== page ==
Most students in K-12 writing experiences have been required to submit an introduction and thesis before they can draft an essay. This practice ignores the power of discovery drafting but it also suggests that very young writers must always write from the perspective of making direct and fixed claims, to assume a stance of authority they simply do not (and cannot) have.
Conversely, especially for young writers still developing their awareness of writing craft, their understanding of conventions, and their content knowledge, writing that raises questions or interrogates ideas is far more compelling and effective than students making grand pronouncements beyond the scope of their authority.
And nearly all writers come to understand their focus while drafting because the best drafting is a form of thinking.
As a teacher of writing, I more often than not while responding to early drafts point to a sentence or two late in the essay and respond, “This is your opening,” because the student has wandered into a strong essay focus.
Focus and coherence, while both are complex concepts, prove to be better guiding principles than thesis sentences as well as stilted introductions and conclusions (the template approach found in the five-paragraph essay and its cousins).
Warner and many others note, however, that template writing (the five-paragraph essay) is both very bad writing and really lazy thinking. Few topics worthy of discussion, especially in formal education, can be neatly reduced to three points.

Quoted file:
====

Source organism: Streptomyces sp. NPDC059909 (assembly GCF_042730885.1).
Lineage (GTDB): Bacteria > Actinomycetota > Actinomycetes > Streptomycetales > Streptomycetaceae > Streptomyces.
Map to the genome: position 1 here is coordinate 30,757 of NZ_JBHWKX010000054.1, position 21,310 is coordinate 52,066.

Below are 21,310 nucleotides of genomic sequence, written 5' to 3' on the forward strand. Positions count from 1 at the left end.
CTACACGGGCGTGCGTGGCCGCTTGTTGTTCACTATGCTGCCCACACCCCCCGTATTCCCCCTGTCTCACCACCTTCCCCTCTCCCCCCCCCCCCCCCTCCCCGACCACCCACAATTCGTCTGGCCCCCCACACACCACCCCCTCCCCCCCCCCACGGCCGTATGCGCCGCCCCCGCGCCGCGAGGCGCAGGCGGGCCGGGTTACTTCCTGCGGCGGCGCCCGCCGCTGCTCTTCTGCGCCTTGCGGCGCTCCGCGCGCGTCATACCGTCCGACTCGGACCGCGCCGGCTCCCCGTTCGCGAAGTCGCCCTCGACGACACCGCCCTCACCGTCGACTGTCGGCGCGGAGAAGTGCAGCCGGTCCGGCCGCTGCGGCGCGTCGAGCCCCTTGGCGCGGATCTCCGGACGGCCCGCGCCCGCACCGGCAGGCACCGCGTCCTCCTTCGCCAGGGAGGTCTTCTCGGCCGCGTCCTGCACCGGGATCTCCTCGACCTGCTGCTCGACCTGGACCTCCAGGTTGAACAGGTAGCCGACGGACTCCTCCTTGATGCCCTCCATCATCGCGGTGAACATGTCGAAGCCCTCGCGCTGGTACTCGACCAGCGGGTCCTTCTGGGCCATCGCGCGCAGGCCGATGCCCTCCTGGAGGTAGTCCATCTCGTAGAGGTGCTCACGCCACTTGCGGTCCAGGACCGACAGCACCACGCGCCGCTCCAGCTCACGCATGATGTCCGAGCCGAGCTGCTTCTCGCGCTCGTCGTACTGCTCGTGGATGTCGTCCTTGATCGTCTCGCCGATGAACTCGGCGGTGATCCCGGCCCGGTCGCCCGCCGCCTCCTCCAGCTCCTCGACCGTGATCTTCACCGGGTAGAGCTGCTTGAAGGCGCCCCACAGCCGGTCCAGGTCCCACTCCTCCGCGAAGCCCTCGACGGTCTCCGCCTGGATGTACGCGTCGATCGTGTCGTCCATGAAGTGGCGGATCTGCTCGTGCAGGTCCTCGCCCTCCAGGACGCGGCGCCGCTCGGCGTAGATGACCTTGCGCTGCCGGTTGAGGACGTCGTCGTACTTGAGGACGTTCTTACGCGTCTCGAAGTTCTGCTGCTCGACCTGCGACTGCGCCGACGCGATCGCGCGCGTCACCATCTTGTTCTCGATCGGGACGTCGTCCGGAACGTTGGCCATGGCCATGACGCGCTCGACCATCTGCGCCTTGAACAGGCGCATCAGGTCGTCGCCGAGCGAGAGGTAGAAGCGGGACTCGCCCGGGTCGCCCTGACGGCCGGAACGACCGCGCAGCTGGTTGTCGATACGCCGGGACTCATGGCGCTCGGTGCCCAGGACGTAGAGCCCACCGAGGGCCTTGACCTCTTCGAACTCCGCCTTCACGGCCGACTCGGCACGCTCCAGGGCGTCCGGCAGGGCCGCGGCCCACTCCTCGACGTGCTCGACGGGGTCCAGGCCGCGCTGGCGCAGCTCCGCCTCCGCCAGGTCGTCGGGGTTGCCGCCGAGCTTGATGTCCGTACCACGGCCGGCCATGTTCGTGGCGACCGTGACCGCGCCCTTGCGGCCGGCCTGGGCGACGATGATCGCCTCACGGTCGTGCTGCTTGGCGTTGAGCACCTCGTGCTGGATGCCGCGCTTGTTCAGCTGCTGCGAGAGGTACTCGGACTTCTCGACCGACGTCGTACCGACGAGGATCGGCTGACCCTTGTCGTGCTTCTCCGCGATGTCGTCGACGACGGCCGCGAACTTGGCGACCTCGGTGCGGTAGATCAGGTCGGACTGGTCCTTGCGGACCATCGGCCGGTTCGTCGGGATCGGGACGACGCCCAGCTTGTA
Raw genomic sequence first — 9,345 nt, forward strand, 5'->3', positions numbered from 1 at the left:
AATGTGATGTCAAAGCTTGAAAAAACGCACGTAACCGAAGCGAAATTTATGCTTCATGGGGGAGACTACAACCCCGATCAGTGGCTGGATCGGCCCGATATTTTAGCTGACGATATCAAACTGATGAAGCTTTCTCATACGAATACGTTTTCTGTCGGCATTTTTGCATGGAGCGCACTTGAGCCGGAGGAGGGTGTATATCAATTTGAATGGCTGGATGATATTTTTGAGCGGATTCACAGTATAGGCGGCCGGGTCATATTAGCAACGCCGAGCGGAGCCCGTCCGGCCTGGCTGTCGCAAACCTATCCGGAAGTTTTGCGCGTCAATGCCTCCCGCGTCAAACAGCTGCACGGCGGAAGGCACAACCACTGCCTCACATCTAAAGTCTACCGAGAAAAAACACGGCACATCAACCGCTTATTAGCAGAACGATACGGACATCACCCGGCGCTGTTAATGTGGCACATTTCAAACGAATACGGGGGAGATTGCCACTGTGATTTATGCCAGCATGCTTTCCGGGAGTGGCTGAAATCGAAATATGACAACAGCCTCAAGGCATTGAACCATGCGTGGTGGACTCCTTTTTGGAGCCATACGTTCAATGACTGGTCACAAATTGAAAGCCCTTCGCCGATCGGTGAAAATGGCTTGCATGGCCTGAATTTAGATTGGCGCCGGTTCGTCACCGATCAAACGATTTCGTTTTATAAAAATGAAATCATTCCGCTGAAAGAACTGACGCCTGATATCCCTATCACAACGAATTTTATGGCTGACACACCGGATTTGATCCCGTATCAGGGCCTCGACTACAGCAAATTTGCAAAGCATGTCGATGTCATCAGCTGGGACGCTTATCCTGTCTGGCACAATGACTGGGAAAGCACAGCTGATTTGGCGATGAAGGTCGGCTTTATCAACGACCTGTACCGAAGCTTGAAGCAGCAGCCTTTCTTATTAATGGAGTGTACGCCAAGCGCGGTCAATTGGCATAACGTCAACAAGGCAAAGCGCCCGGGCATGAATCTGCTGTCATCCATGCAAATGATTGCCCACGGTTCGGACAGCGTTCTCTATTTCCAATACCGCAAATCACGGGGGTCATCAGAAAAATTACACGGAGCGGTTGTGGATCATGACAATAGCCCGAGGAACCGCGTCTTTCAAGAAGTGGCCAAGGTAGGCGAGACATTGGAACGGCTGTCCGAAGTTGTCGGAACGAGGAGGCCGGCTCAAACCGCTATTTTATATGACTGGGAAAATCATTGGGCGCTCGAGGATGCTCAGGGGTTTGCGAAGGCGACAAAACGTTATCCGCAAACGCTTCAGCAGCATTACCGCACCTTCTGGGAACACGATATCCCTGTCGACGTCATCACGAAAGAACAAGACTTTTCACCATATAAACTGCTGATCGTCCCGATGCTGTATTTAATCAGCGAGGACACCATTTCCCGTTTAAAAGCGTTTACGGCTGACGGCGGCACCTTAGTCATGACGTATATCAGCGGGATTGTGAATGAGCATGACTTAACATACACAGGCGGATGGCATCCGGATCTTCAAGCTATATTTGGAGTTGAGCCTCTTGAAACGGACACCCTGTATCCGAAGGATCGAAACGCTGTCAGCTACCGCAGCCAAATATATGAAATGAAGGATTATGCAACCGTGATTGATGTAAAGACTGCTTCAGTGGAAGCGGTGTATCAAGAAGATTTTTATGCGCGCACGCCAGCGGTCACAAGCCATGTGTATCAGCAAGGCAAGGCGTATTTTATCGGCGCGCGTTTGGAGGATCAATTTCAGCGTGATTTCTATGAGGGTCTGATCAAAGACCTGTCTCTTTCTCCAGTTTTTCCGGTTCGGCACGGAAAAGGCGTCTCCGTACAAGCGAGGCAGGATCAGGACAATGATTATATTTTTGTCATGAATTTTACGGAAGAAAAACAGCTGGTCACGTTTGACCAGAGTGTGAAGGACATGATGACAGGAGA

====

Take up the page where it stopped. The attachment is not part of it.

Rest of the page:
In the 1990 edition of Style, Joseph Williams dedicates two chapters to coherence because, as he explains:
All of us have stopped in the middle of a memo, an article, or a book realizing that while we may have understood its words and sentences, we don’t quite know what they should all add up to. …[W]e will offer some principles that will help you diagnose that kind of writing and then revise it. …No one or two of [the principles] is sufficient to make a reader feel a passage is coherent. They are a set of principles that writers have to orchestrate toward that common end.
Williams speaks here to the third point Wardle is making—that writers achieve “good writing” in many different ways to fulfill many different purposes.
As teachers of writing, we are left with helping students “orchestrate” the many and varied conventions, forms, and purposes that they face. But templates cannot and do not serve those needs.
Like the five-paragraph template, the thesis statement is a pale and flawed way for writers of any age to create and achieve focus and coherence.
Moving away from thesis sentences and toward writing that establishes focus and coherence can best be achieved by inviting students to draft as an act of discovery and allowing students to interrogate ideas instead of seeking ways to make fixed claims that they then must support.
All of this must be supported by helping students understand achieving coherence conceptually (principles) and then connecting those principles to craft and strategies that students mine from mentor texts and then apply (through experimentation) in their own original writing expressing their own original (and evolving) thinking.